The Best New Whiskeys to Drink This February
Including The GlenDronach's 50-year old single malt, possibly the year's best rye and a smoky maple newcomer via Vermont
Welcome back to our monthly guide to all things whisk(e)y. This month: A newcomer in Vermont, The GlenDronach’s oldest release ever and Uncle Nearest goes in-house.
“New” from the Highland distillery, the 50 Year is their oldest and rarest whisky to date. Distilled in 1971, this expression represents a milestone in the near two-hundred-year history of The GlenDronach Distillery. This single malt spent that time in rare Pedro Ximénez and Oloroso sherry casks, and then married for a final maturation in a single Pedro Ximénez cask. Just 198 bottles are available — so if you want one, it’ll set you back $25,000.
As for taste? We got a very small (one sip) sample to try. “This is such a special whiskey; less than 0.0001% of our whiskey will get this to age,” as Master Blender Rachel Barrie tells us. “It’s as rare as a 100-year old person.” She notes the almost Cognac-like qualities of the liquid — we also found it silky, fruity and featuring notes of cherry, dark chocolate, tobacco and espresso.
While they’re waiting for their own stuff to mature, Village Garage, a newly-opened distillery located in a former highway department garage in Bennington, Vermont, just announced its first release, Village Bourbon, made from Vermont corn and rye and aged 5 years in American White Oak barrels (this release is being made at another Vermont distillery, though it’s employing the same mash bill and locally-sourced grains). The core releases, which is butterscotch-y with a lot of toasted oak notes, is available direct to consumer, but we’d suggest visiting the distillery, as you can maybe grab a limited release Village Bonfire, which features a bit of smoked Vermont maple syrup and exponentially improves your Old Fashioned.
Yeah, National Irish Coffee Day was on January 25th, but it’s an ideal warm sipper all winter (plus, St. Patrick’s Day is coming up). And besides whiskey, Irish coffee needs to get the coffee part right. We love Teeling’s, so we’re up for this blend of Central and South American coffees, which is custom made to pair with Teeling’s small-batch spirit. (Note: You have to provide the whiskey.)
Even though they only launched in 2017, this Tennessee distillery has been racking up awards, opening doors and starting great conversations within the whiskey world. But like all new whiskey brands, they had to start off with sourced/blended product while their own stuff matured. Happily, the brand is finally ready to release several expressions that have been 100% distilled, aged and bottled as their own — while also announcing the launch of several new expressions, including Uncle Nearest Rye and Single Barrel Rye (bringing their portfolio up to seven bottles and four different recipes). We’ll have a talk with Master Blender Victoria Eady Butler, and a review of their first non-sourced whiskey (a distillery-only Master Blend edition) coming up this month.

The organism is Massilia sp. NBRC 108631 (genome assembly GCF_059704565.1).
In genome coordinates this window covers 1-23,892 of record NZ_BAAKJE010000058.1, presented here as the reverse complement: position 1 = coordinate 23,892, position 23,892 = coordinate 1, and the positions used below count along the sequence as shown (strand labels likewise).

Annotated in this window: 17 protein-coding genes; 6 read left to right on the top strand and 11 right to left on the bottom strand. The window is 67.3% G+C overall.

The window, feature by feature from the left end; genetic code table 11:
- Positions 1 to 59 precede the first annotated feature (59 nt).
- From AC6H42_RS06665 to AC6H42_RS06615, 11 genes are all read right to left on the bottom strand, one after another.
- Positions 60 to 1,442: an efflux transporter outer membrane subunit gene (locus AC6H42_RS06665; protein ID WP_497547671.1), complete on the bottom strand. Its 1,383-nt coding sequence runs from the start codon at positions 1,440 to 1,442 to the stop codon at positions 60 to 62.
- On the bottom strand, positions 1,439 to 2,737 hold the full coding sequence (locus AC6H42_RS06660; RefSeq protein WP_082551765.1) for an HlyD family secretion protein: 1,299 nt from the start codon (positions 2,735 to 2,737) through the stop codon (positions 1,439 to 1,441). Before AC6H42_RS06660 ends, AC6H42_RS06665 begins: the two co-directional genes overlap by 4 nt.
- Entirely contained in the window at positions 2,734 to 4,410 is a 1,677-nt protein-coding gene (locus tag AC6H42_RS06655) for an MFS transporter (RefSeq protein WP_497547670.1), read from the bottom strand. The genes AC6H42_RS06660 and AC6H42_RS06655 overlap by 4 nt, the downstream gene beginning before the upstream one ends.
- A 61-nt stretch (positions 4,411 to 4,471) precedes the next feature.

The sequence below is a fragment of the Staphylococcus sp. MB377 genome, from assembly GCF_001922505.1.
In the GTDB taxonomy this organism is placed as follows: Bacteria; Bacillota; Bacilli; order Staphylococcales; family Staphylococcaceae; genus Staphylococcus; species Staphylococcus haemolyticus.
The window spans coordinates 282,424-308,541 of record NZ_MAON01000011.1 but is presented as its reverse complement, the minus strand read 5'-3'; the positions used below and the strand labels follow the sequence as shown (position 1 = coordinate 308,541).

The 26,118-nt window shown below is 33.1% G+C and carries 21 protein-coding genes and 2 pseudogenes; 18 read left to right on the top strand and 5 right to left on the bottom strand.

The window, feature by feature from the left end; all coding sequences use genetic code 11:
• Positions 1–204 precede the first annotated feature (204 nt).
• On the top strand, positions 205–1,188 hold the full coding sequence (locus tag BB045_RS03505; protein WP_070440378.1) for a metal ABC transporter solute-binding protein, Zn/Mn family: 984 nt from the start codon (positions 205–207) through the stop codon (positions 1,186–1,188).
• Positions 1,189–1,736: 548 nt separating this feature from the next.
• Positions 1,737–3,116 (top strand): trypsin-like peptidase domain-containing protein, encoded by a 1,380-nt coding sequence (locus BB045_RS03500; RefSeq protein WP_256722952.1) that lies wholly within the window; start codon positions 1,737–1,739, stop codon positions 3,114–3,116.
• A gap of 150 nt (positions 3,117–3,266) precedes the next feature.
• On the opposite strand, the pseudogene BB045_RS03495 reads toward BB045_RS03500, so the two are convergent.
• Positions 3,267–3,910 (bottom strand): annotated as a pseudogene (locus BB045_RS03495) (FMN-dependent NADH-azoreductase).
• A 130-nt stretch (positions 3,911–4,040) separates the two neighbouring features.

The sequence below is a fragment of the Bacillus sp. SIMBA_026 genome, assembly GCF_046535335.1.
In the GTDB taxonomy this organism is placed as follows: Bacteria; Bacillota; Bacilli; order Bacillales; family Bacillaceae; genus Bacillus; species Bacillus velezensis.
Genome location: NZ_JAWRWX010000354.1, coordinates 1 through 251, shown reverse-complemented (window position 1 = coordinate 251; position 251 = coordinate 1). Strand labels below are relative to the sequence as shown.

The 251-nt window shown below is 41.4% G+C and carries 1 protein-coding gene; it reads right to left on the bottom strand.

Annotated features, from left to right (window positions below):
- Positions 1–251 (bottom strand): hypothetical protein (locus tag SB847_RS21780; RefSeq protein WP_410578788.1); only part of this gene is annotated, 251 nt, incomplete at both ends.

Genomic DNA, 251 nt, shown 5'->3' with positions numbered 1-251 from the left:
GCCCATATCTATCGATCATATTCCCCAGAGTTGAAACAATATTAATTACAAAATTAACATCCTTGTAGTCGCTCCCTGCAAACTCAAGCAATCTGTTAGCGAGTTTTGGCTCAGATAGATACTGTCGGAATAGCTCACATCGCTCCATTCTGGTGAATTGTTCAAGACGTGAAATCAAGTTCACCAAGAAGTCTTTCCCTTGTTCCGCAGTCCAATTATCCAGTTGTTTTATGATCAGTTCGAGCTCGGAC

The oldest licensed whiskey distillery in the world just announced the permanent release of Bushmills 12 Year Old Single Malt Whiskey (previously unavailable here), along with the recent appointment of master blender Alex Thomas and a new look for their portfolio. As our writer Jacob Grier noted when he visited the distillery a few months ago, “In this one, the bourbon- and sherry-finished whiskey finishes for half a year or more in marsala wine casks, providing additional layers of fruit. It’s a welcome addition, rounding out the portfolio and offering a way to explore the complexities of barrel finishing more accessible than some of the older expressions.” (We agree, the dark fruit element is strong here.)
Released late last year, the latest limited-edition release from George Dickel General Manager and Distiller Nicole Austin is only available in Tennessee, Texas and California for $299. It’s a 100-proof, 13-year old rye; while lacking the ceramic bottling of a much-loved earlier release, this exquisite rye features notes of cloves, cherry, pepper and vanilla, with an almost oily mouthfeel. It’s an extraordinarily interesting release that’ll coat your palette long after your first sip.
(Speaking of Dickel, the distillery recently released the George Dickel x Leopold Bros Collaboration Blend, which combines Leopold Bros Three Chamber Rye with a never-before-released traditional column still rye from George Dickel.)
Other notable new releases:
- Glenfiddich just partnered with BlockBar, a non-fungible token (NFT) marketplace for luxury wines and spirits, to release 200 exclusive Chinese New Year NFTs to consumers on February 1st to celebrate the Lunar New Year.
- Westland’s eighth annual Peat Week releases mark the last time the Seattle distillery will use boht the circus-themed bottlings and make these limited-releases from Scottish peated barley; from now on, they’ll be sourcing the peat locally.
- Barrell Craft Spirits just released BCS Gray Label 16 Yr Seagrass, which is two Canadian ryes that have gone through various maturations in Martinique rum, Madeira and apricot brandy barrels — this is fruity, juicy and about as close to a rum as a rye whiskey can get.
- Bowmore Masters’ Selection is a collaboration between the oldest licensed distillery on Islay and Aston Martin. It’s basically Fibonacci numbers come to life … well, come to spirits, that is. 61.8% of this new whisky is formed from a base of 21 year old Bowmore matured in first fill Pedro Ximenez and Oloroso sherry casks. The remaining parts are made up of exact ratios of each other, in line with the Golden Ratio theory, and includes Bowmore matured for over 35 years. Available now for $400.
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